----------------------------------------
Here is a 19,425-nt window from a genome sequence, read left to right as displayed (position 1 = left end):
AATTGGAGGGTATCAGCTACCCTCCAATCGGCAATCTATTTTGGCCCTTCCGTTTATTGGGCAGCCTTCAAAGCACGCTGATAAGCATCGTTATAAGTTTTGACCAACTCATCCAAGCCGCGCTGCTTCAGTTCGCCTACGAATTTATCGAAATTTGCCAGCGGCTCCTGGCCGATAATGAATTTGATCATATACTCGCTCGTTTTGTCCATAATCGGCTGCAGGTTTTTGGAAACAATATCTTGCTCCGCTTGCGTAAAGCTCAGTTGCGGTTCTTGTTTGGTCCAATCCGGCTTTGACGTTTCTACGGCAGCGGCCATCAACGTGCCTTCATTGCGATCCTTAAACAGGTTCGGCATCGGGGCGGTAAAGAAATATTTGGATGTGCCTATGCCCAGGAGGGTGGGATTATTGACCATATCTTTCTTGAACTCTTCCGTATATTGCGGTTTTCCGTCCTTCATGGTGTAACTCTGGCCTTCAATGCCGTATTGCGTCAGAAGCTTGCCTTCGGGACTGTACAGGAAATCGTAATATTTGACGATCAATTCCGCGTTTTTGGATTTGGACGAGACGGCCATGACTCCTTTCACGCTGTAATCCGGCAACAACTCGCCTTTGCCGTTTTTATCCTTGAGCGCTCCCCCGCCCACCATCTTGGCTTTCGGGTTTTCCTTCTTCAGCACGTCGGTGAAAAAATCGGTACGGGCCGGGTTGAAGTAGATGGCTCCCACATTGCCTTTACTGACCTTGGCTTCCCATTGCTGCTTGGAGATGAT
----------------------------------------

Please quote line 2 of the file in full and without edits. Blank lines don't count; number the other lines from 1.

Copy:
AATTGGAGGGTATCAGCTACCCTCCAATCGGCAATCTATTTTGGCCCTTCCGTTTATTGGGCAGCCTTCAAAGCACGCTGATAAGCATCGTTATAAGTTTTGACCAACTCATCCAAGCCGCGCTGCTTCAGTTCGCCTACGAATTTATCGAAATTTGCCAGCGGCTCCTGGCCGATAATGAATTTGATCATATACTCGCTCGTTTTGTCCATAATCGGCTGCAGGTTTTTGGAAACAATATCTTGCTCCGCTTGCGTAAAGCTCAGTTGCGGTTCTTGTTTGGTCCAATCCGGCTTTGACGTTTCTACGGCAGCGGCCATCAACGTGCCTTCATTGCGATCCTTAAACAGGTTCGGCATCGGGGCGGTAAAGAAATATTTGGATGTGCCTATGCCCAGGAGGGTGGGATTATTGACCATATCTTTCTTGAACTCTTCCGTATATTGCGGTTTTCCGTCCTTCATGGTGTAACTCTGGCCTTCAATGCCGTATTGCGTCAGAAGCTTGCCTTCGGGACTGTACAGGAAATCGTAATATTTGACGATCAATTCCGCGTTTTTGGATTTGGACGAGACGGCCATGACTCCTTTCACGCTGTAATCCGGCAACAACTCGCCTTTGCCGTTTTTATCCTTGAGCGCTCCCCCGCCCACCATCTTGGCTTTCGGGTTTTCCTTCTTCAGCACGTCGGTGAAAAAATCGGTACGGGCCGGGTTGAAGTAGATGGCTCCCACATTGCCTTTACTGACCTTGGCTTCCCATTGCTGCTTGGAGATGAT